X-and-O Show: Bears vs. Redskins

Jeremy Stoltz, our very own Prince of the Playbook, goes to the film room once again and breaks down one offensive snap and one defensive snap from Thursday's hard-to-watch 24-16 loss to the Washington Redskins at FedEx Field.

Bears on Offense
2nd quarter. 1st-and-10 at the Washington 31-yard line. The Bears line up in a three-receiver set with WR Devin Hester split wide right. TE Desmond Clark is wing right, with QB Brian Griese under center and RB Adrian Peterson behind him. Washington counters with a 4-4 defense. Before the snap, all four linebackers creep up toward the line of scrimmage showing blitz. CB Shawn Springs is giving Hester a 7-yard cushion.

CB Shawn Springs
Evan Vucci/AP Images

At the snap, all four linebackers blitz. Clark and Peterson stay in to pass block, and the blitz it picked up very well. Griese recognizes the blitz and feels pressure, when in reality all the pass-rushers are blocked. Because of this Griese takes a quick three-step drop and fires a pass to Hester, who has run a five-yard hitch. Springs never moves on the play and just sits in the zone seven yards off the line of scrimmage. As soon as the ball is thrown, Springs sprints forward and jumps in front of Hester for the interception. He then races downfield for 53 yards before being pushed out of bounds. This gives Washington a first down at the Chicago 20-yard line.

This play initiated one of the biggest swings in the game. The Bears started the drive with great field position due to a forced turnover by the defense and looked to be heading into halftime with momentum on their side. Instead, Griese throws an ill-advised pass that is read perfectly by the Washington cornerback. The Redskins went on to score a touchdown on the very next play, capping a potential 14-point swing. To his credit, Griese should not have expected the under-performing offensive line to pick up the all-out blitz as well as it did. But if he would've recognized how much time he actually had he could have found WR Muhsin Muhammad, who was open ten yards further down the field. It has been mental mistakes like these that have killed the Bears all season.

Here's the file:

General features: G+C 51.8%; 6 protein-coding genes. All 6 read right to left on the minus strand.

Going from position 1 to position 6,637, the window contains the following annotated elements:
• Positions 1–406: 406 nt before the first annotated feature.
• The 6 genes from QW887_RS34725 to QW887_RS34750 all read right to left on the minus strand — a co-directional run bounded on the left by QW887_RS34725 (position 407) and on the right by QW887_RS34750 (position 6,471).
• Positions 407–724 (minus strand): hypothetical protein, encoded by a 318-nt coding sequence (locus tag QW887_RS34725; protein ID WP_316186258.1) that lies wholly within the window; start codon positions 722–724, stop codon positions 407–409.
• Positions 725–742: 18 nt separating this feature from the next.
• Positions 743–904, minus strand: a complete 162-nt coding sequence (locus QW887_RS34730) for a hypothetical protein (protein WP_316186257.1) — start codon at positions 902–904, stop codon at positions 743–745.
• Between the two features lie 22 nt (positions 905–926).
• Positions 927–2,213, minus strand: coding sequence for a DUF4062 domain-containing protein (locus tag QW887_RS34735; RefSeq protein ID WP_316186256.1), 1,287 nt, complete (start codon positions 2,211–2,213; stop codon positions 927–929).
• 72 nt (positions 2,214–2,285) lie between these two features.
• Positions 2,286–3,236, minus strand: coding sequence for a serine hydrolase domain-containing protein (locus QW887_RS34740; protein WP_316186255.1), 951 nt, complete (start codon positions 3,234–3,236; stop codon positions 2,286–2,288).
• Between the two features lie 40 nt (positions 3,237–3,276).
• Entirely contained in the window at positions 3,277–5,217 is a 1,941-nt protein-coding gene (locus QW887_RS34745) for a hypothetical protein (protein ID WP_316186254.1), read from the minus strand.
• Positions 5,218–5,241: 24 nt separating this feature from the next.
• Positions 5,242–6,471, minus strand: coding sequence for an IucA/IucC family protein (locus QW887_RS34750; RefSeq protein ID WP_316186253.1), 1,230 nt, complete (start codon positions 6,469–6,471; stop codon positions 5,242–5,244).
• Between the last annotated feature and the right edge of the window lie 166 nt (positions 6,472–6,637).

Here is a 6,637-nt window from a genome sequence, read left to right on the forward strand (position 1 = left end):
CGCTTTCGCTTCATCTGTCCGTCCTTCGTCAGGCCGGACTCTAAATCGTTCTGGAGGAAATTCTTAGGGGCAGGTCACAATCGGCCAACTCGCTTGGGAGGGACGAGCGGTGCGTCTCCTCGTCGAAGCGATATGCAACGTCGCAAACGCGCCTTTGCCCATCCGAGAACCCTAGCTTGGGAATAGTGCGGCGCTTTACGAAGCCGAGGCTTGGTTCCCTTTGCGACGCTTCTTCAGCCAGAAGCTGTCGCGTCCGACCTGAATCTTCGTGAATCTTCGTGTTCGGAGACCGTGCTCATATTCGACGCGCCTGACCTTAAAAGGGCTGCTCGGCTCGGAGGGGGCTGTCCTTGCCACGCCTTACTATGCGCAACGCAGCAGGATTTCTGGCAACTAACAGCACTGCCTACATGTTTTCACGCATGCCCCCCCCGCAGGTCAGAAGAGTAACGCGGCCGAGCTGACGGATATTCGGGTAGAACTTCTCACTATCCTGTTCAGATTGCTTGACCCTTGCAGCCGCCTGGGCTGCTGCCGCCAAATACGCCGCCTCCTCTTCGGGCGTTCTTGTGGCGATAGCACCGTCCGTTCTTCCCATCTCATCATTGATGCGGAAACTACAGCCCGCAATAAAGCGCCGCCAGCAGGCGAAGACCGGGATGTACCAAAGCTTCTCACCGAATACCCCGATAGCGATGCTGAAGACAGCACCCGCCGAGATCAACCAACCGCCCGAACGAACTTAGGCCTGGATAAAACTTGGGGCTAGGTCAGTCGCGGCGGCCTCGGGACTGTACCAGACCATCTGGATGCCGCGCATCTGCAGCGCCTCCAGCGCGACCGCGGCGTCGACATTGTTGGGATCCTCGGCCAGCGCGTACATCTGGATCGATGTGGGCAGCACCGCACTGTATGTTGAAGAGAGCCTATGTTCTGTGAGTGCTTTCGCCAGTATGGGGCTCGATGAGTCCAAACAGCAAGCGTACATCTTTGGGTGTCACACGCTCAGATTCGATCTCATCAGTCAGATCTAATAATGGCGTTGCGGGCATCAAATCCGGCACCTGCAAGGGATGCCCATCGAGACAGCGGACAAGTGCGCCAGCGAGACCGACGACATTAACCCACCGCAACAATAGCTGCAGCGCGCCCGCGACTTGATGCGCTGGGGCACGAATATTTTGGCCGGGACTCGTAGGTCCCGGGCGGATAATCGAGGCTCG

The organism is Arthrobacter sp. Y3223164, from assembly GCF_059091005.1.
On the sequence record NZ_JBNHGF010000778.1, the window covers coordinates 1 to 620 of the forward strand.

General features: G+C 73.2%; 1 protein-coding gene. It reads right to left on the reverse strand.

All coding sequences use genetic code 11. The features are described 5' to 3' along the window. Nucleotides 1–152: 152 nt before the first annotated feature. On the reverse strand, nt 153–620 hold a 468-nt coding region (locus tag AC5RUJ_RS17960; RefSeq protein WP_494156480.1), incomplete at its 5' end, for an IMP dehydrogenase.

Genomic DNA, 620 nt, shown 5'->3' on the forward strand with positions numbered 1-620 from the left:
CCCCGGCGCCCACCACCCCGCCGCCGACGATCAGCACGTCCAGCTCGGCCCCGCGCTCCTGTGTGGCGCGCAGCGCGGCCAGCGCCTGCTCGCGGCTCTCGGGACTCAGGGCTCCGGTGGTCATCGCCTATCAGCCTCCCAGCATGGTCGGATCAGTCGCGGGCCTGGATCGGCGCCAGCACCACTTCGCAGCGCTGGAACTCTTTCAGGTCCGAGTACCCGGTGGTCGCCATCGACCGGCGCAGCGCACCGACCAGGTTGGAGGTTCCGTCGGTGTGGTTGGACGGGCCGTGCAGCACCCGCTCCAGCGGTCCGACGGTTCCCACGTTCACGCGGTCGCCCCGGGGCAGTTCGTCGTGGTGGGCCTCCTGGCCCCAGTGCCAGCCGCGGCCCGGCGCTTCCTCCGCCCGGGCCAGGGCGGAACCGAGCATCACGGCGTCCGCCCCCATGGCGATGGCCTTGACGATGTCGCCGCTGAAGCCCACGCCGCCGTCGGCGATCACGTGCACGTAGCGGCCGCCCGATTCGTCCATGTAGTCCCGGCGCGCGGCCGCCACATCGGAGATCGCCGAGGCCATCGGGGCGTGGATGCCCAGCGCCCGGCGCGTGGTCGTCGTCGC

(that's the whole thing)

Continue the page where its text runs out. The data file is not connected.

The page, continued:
Bears on Defense
Fourth quarter. 3rd-and-11 at the Washington 42-yard line. The Redskins line up in a three-receiver set with QB Todd Collins in the shotgun. RB Ladell Betts is to his right, while TE Chris Cooley is stationed on the left end of the offensive line. The Bears counter with their nickel package. The four down linemen are backed by LB Brian Urlacher and LB Lance Briggs. The cornerbacks are up tight on the wide outs with nickelback Ricky Manning Jr. playing seven yards off the slot receiver.

TE Chris Cooley
Win McNamee/Getty Images

At the snap, all three receivers plus Cooley release downfield. Betts stays in to block the four-man rush of the Bears, which is picked up well by the offensive line. The Bears employ their base Cover-2 zone with Urlacher and Briggs immediately dropping into the deep middle of the field, yet Cooley flies past both linebackers ten yards down the seam. Collins lobs a pass over the outstretched hand of Briggs and hits his tight end in stride. Cooley then bounces off a half-hearted tackle from S Brandon McGowan and picks up another ten yards before Urlacher brings him down from behind. This 33-yard gain gives the Redskins a first down at the Chicago 25-yard line.

The Bears' first mistake on this play was to let Cooley release freely at the line of scrimmage. A quick chuck by DE Mark Anderson would have thrown off the timing of the play and given the linebackers extra time to get deep. At the moment the pass is thrown, McGowan is less than 10 yards deeper than Cooley but doesn't anticipate the throw and breaks late on the ball. This allows the tight end plenty of room in the middle of the field to make the catch. McGowan missed an opportunity to make a game-changing play, but it wasn't his fault Cooley was wide open. It was the fault of the two linebackers who couldn't get to their zone quick enough. Urlacher is touted as one of the fastest players at his position, but on this play he's nowhere near the receiver when the catch is made. This shows just how far the Pro Bowler has regressed this season because of his back issues. This play, which proved pivotal in propelling the Redskins to victory, would have never occurred last year with Urlacher at full health and proves again how injuries have decimated a once powerful unit.

Jeremy Stoltz is an Associate Editor for Chicago Sports Weekly. He is a regular contributor to Bear Report and BearReport.com.

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